BILLINGS – The former president of Custom Carbon Processing, Inc. was sentenced today to 18 months in prison, three years of supervised release and fined $50,000 for his actions related to an explosion that injured three workers at the company’s oil processing plant in Wibaux, U.S. Attorney Kurt Alme said.
A jury in September found Peter Margiotta, 63, of Edmonton, Alberta, Canada, guilty of all three counts in an indictment, including conspiracy, Clean Air Act—general duty and Clean Air Act-knowing endangerment.
U.S. District Judge Susan P. Watters presided. Judge Watters took restitution under advisement and will issue a ruling later. Margiotta was released pending assignment to a federal prison.
“By failing to comply with the law in the construction and operation of a plant that handled hazardous materials, Mr. Margiotta endangered his employees, three of whom were injured in the explosion. Companies doing business in Montana must follow environmental regulations,” U.S. Attorney Alme said.
“By knowingly operating an oil processing facility without appropriate safeguards, the defendant endangered workers and the public,” said Bert Marsden, Resident Agent in Charge of the Environmental Protection Agency’s criminal enforcement program. “Today’s sentencing reflects the egregious nature of the defendant’s actions.”
“Employees expect that their employers prioritize their safety by ensuring adherence to Federal safety regulations. In hazardous material transportation and processing, this expectation is paramount,” stated Cissy McCune, Regional Special Agent-in-Charge, U.S. Department of Transportation Office of Inspector General. “Our work with the U.S. Attorney’s Office and agents from the U.S. Environmental Protection Agency, which resulted in the sentencing of Mr. Margiotta, is a testament to our commitment to protecting the safety of our nation’s transportation workforce.”
“The hard work and dedication of our federal partners to bring justice for victims and hold Mr. Margiotta accountable for his unacceptable actions is to be commended,” said Rita Lucero, Acting Regional Administrator for OSHA’s Denver Region. “OSHA will continue to collaborate with federal agencies to hold employers accountable if they violate federal workplace safety and health laws that place their employees at risk of serious physical harm and death.”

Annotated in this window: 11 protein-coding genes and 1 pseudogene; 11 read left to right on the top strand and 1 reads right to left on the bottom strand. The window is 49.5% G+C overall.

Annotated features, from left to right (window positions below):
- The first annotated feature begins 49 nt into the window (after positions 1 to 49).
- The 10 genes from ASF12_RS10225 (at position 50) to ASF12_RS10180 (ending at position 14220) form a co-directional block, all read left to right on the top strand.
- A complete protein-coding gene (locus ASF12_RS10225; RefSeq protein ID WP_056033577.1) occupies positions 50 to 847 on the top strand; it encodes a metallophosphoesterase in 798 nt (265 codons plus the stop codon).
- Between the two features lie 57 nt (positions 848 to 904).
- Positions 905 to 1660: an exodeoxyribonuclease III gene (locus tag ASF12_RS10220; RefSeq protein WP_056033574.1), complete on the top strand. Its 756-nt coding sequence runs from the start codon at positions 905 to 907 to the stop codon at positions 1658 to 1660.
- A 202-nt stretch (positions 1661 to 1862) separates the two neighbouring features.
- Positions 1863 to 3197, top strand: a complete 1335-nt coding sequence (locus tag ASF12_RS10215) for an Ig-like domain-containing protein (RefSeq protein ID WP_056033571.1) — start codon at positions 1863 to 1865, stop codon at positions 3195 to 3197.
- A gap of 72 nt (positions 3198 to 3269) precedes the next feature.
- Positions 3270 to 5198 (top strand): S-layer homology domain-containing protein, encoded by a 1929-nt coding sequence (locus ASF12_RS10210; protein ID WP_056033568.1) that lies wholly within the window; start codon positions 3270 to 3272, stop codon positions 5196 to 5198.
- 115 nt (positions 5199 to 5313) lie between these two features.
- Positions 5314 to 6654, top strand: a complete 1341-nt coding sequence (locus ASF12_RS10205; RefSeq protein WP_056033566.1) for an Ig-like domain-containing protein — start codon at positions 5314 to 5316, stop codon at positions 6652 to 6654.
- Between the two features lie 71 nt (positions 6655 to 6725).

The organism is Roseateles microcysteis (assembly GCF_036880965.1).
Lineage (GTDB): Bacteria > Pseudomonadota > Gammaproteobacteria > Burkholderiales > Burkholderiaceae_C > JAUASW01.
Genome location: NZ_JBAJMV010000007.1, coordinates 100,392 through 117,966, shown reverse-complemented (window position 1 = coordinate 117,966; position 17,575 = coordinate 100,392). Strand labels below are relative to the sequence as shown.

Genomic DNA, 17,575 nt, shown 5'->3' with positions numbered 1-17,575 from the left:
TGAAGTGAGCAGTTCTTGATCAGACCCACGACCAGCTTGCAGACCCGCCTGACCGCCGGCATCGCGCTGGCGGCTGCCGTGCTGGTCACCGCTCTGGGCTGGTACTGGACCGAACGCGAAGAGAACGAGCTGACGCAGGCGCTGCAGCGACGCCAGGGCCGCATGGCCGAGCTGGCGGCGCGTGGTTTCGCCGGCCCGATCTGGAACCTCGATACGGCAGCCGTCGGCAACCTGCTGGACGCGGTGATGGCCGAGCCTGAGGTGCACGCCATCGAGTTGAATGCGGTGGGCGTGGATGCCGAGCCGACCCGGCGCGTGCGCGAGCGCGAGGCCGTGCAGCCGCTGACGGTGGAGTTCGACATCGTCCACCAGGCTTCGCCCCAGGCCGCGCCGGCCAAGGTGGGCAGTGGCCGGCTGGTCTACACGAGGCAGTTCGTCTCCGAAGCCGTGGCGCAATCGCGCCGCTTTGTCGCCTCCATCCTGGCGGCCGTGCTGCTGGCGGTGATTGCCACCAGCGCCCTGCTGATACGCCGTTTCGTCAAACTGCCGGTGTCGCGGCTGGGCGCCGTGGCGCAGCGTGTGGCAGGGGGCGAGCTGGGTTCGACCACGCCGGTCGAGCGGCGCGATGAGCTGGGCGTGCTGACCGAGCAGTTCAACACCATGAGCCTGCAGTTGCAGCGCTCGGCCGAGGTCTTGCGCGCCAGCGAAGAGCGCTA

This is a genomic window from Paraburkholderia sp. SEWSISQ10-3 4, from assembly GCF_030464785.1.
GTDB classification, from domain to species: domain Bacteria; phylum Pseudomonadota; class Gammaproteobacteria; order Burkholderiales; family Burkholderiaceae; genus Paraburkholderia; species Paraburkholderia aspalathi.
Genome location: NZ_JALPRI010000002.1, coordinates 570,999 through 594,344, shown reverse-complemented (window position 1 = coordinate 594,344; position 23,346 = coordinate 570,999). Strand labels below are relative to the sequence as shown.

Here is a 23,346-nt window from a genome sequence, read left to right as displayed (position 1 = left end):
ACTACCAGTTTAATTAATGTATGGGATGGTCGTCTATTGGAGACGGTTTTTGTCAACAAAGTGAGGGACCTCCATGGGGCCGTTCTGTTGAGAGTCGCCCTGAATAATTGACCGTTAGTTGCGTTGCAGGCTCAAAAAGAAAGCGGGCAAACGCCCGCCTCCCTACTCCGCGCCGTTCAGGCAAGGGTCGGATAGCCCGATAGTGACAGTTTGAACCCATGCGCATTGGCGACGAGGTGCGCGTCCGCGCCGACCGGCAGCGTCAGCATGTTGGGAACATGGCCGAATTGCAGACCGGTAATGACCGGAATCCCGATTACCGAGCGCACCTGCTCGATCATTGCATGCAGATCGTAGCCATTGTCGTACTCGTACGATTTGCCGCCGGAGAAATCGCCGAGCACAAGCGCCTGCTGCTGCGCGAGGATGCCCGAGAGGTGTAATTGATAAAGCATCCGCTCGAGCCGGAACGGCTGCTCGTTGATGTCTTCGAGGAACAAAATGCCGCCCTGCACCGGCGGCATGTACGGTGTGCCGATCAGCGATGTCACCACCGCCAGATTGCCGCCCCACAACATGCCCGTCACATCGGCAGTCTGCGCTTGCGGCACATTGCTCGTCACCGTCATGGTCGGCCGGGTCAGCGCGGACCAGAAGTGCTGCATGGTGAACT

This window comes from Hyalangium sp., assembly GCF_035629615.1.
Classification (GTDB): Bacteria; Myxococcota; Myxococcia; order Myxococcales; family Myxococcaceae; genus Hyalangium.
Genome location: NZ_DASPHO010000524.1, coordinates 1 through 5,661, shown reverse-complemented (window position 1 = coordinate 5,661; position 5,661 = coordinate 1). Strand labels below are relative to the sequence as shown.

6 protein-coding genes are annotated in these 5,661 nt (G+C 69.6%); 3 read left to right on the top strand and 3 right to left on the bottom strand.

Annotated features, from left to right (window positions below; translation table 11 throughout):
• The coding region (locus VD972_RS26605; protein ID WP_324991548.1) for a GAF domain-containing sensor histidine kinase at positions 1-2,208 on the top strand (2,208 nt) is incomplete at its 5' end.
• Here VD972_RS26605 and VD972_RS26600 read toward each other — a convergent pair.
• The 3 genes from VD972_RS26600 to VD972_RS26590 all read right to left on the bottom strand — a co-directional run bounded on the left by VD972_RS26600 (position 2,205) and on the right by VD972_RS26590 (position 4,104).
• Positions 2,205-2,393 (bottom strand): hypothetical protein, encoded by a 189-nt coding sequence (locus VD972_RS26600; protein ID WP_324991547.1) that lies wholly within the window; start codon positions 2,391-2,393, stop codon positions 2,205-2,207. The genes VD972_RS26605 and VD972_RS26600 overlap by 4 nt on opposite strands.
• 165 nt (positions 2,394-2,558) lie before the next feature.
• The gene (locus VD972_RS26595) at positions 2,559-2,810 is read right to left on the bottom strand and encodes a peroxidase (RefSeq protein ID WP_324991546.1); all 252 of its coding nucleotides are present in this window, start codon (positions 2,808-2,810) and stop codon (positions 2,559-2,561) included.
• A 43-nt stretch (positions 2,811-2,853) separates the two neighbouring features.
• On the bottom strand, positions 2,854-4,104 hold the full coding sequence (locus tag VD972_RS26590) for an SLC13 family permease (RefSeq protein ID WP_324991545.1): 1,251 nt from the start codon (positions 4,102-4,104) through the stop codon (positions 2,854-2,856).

During a five-day jury trial, the prosecution presented the following evidence:
Margiotta was president and CEO of Custom Carbon Processing, a Wyoming company that constructed the Michels Disposal Well and Oil Reclamation Facility in Wibaux in 2012. The construction was done in ways that allowed extremely hazardous hydrocarbon vapors and air pollutants to be released into the air.
On July 4, 2012, Margiotta directed the opening of the plant before implementing appropriate electrical wiring, ventilation and other safety measures. On that date, the project manager emailed Margiotta: “The control panels must be moved asap with the explosion proof wiring. We also run the risk of killing someone, not only our operators but also customers.”
Margiotta also directed employees to accept shipments of highly volatile and flammable “natural gas condensate” or “drip gas” into the operations in a purported effort to help thin and process the slop oil at the plant.
Margiotta disregarded repeated warnings from the plant’s foreman that the natural gas condensate was not effective in thinning the slop oil and instead was creating a dangerous situation because of its highly volatile and flammable nature.
On Dec. 29, 2012, the plant accepted a delivery of natural gas condensate. During the offloading of the material, hazardous and flammable vapors from the condensate filled the plant building and spread out the open bay doors where the truck delivering the condensate was located. The vapors reached an ignition source, triggering an explosion that injured three employees and extensively damaged the plant, the truck and trailer involved in the delivery.
This Clean Air Act prosecution was of national significance not only for the extent of the harm caused, but also because it is the first trial conviction under 42 U.S.C. Sec. 7413(c)(5), which imposes increased penalties for anyone who knowingly releases hazardous air pollutants knowing that, at the time of the release, they have put someone in imminent danger of death or serious bodily injury. It is also the first conviction under 42 U.S.C. Sec. 7412(r)(1), which places a general duty on owners/operators of facilities handling extremely hazardous substances to prevent and mitigate the consequences of accidental releases of those substances.
Assistant U.S. Attorney Bryan Dake and Special Assistant U.S. Attorney Eric Nelson prosecuted the case, which was investigated by the Environmental Protection Agency, the U.S. Department of Transportation Office of Inspector General and the Occupational Safety and Health Administration.